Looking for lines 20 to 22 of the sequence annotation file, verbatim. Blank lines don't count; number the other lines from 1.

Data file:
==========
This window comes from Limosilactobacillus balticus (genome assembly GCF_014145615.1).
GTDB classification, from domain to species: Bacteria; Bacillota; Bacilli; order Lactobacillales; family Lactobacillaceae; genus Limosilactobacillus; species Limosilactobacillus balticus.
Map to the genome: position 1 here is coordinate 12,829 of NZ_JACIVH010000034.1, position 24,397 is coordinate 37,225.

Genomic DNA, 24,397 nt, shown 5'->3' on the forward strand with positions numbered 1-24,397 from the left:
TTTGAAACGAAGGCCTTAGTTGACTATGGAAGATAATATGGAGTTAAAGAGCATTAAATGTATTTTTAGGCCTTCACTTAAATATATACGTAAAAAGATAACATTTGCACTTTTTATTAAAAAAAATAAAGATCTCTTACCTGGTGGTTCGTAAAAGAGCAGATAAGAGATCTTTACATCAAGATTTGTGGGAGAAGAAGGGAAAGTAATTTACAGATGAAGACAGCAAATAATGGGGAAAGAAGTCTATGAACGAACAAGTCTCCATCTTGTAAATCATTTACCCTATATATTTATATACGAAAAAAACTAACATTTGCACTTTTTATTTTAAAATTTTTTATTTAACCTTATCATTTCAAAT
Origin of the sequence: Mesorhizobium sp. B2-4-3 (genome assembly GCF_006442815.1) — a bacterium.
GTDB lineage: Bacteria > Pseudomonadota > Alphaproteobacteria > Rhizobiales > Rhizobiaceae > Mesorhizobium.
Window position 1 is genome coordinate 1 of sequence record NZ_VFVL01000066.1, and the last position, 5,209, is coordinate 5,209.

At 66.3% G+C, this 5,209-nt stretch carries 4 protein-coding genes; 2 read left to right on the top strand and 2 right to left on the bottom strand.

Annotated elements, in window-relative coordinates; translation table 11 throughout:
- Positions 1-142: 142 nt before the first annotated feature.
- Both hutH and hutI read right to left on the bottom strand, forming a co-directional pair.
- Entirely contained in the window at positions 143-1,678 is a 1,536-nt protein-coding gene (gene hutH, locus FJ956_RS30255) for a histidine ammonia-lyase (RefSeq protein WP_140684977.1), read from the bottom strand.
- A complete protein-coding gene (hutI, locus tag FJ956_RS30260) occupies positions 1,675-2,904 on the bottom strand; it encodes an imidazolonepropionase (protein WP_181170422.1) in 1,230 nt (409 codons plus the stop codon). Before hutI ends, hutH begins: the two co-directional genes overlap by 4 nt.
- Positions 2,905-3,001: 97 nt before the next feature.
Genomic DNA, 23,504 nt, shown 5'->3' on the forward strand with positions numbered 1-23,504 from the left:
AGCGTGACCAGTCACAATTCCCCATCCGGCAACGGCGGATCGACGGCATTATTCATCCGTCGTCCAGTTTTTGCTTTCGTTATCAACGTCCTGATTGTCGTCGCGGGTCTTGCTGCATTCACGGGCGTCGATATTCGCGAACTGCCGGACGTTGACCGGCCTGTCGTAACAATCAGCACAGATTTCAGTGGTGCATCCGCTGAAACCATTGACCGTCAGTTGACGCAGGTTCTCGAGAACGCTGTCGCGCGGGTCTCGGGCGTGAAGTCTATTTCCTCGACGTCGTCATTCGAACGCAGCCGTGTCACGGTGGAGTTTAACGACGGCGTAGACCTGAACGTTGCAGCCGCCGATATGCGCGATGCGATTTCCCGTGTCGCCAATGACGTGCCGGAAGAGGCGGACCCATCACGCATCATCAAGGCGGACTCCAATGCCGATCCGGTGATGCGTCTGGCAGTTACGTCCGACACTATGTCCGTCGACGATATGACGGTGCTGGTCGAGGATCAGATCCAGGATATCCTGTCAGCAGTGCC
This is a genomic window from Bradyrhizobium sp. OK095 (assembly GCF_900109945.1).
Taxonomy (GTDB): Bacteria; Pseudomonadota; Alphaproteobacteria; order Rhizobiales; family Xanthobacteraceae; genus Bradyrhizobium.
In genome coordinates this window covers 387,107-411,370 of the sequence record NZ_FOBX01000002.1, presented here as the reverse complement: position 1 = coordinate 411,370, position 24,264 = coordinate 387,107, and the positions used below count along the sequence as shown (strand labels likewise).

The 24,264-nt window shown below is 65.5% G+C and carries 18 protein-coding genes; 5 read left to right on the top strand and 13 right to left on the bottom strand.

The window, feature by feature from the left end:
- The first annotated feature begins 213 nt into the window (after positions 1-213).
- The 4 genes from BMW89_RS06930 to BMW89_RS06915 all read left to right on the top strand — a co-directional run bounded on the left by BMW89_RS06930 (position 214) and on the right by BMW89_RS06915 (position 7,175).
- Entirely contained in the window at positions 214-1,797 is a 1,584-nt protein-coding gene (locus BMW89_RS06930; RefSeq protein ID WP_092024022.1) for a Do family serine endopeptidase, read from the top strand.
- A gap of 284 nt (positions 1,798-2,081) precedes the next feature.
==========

In genome coordinates this window covers 387,107-411,370 of the sequence record NZ_FOBX01000002.1, presented here as the reverse complement: position 1 = coordinate 411,370, position 24,264 = coordinate 387,107, and the positions used below count along the sequence as shown (strand labels likewise).

The 24,264-nt window shown below is 65.5% G+C and carries 18 protein-coding genes; 5 read left to right on the top strand and 13 right to left on the bottom strand.

The window, feature by feature from the left end: